Saturday, March 02, 2024 |
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The coronavirus pandemic has folks paying more to stock up at the grocery store and eat at home. (Barbara Helgason/Dreamstime/TNS)
The coronavirus pandemic has folks paying more to stock up at the grocery store and eat at home.
Grocery prices saw their biggest monthly increase in nearly 50 years last month, according to the latest report from the U.S. Bureau of Labor Statistics.
The index for meats, poultry, fish and eggs increased the most among food groups, rising 4.3%. A separate index for eggs alone increased 16.1%.
The index for cereals and bakery products also rose 2.9% in April, its largest monthly increase ever.
All six major grocery store food groups increased at least 1.5% month-to-month, the Labor Department said.
Overall, consumers paid 2.6% more in April for groceries, which is the largest one-month jump since February 1974.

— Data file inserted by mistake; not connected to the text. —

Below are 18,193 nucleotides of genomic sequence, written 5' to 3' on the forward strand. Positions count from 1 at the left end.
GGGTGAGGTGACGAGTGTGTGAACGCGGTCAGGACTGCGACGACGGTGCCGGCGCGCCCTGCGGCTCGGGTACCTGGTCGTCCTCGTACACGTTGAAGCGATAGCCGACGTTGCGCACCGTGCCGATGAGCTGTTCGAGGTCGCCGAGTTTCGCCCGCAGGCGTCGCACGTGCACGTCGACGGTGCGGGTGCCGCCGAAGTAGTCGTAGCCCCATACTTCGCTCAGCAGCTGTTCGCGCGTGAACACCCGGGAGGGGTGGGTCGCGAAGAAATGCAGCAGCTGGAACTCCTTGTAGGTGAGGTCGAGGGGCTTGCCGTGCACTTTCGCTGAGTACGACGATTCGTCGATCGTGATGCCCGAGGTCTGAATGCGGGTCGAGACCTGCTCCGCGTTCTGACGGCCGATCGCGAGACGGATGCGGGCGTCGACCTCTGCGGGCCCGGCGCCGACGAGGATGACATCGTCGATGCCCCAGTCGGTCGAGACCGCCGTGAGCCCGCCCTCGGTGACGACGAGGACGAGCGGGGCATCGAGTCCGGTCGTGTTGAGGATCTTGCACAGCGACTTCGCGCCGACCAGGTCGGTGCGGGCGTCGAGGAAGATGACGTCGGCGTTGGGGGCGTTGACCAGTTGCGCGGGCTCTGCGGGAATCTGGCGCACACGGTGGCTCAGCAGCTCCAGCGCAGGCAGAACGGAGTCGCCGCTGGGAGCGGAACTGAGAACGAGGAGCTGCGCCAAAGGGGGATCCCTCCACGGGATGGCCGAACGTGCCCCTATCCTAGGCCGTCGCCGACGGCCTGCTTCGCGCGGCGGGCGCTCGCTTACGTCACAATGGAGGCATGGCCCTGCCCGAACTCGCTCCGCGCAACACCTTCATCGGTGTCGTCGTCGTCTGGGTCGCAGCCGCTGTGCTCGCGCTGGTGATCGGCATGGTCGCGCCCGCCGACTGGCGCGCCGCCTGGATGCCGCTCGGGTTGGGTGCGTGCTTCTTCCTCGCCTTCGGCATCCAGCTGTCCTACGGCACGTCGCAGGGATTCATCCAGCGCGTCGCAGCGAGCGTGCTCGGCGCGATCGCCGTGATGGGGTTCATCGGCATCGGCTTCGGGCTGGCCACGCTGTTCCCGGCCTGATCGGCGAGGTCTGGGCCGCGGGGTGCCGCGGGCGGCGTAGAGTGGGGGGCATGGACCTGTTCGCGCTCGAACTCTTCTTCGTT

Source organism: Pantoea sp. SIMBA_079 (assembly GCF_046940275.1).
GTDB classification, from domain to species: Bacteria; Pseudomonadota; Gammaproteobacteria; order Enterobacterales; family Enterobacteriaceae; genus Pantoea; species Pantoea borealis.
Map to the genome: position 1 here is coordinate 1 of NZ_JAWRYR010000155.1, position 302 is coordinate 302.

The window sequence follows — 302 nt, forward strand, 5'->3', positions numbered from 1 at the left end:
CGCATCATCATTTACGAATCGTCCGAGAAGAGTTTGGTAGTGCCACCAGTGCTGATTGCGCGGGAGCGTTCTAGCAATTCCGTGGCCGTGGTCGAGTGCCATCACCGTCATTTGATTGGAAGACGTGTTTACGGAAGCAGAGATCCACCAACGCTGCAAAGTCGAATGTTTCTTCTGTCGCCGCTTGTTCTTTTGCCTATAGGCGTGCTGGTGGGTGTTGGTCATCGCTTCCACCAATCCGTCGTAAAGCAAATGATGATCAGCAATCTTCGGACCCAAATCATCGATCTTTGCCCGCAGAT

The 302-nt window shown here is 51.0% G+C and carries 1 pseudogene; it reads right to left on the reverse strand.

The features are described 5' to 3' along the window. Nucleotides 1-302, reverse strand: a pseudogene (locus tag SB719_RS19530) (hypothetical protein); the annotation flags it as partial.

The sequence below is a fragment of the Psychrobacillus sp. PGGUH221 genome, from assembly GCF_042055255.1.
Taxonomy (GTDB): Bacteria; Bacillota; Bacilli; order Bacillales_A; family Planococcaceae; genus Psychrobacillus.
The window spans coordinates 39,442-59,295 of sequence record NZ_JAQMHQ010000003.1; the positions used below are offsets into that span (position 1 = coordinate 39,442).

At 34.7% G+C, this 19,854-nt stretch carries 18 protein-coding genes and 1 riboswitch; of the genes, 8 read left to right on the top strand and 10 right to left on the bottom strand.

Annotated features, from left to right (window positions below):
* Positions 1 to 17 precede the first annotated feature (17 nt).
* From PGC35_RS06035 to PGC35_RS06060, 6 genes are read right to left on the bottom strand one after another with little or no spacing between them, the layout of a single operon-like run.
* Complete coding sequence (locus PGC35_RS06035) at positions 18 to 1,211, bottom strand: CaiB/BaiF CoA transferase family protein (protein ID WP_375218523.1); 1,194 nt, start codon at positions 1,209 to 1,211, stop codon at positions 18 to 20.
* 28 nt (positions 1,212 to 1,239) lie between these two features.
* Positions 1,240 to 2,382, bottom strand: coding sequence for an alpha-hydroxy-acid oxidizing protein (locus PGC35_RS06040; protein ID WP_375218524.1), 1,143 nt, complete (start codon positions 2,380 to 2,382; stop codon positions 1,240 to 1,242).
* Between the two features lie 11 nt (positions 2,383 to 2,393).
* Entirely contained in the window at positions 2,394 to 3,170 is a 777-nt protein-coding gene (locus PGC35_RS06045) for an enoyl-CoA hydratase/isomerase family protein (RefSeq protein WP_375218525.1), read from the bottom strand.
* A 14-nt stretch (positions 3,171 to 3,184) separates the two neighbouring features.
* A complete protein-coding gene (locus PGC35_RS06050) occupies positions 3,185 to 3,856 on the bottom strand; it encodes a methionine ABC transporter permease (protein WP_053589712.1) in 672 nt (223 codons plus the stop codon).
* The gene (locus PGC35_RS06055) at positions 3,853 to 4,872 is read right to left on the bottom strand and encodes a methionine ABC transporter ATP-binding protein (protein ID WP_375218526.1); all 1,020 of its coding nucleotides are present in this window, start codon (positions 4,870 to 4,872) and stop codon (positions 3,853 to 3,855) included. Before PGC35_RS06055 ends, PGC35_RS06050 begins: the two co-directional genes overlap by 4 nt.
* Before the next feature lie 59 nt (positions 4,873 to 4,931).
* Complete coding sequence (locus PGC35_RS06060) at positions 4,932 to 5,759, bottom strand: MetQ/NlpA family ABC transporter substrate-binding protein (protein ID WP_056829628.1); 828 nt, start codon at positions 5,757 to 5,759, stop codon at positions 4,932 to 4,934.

The increase in food prices came in a period in which more than 20 million Americans lost their jobs.
Two of President Donald Trump’s top economic advisers recently projected that unemployment will continue to climb, with one official predicting that the unemployment rate will jump to 20% in the near future, the Washington Post reported. This will continue to drive households into food insecurity.
The business of food away from home changed, too. As restaurants navigated these uncharted waters, prices looked like this: Food away from home nationally was up 2.8% year-over-year. The cost of full service meals and snacks rose 2.4% and the cost of limited service meals and snacks rose 3.2%.
With stay-at-home orders still in place and many people working from home, there’s little need to dress for work. That was reflected in apparel prices, which fell 5.7% in a year nationally.
Gas is much cheaper, costing 32% less nationally over the last 12 months for motor fuel of all types. The drop is tied to slashed prices of crude oil globally, officials said.
The Consumer Price Index (CPI) is a measure of the average change in prices over time in a fixed market basket of goods and services. It’s based on prices of food, clothing, shelter, fuels, and transportation fares, along with charges for doctors’ and dentists’ services, drugs, and the other goods and services that people buy for day-to-day living.
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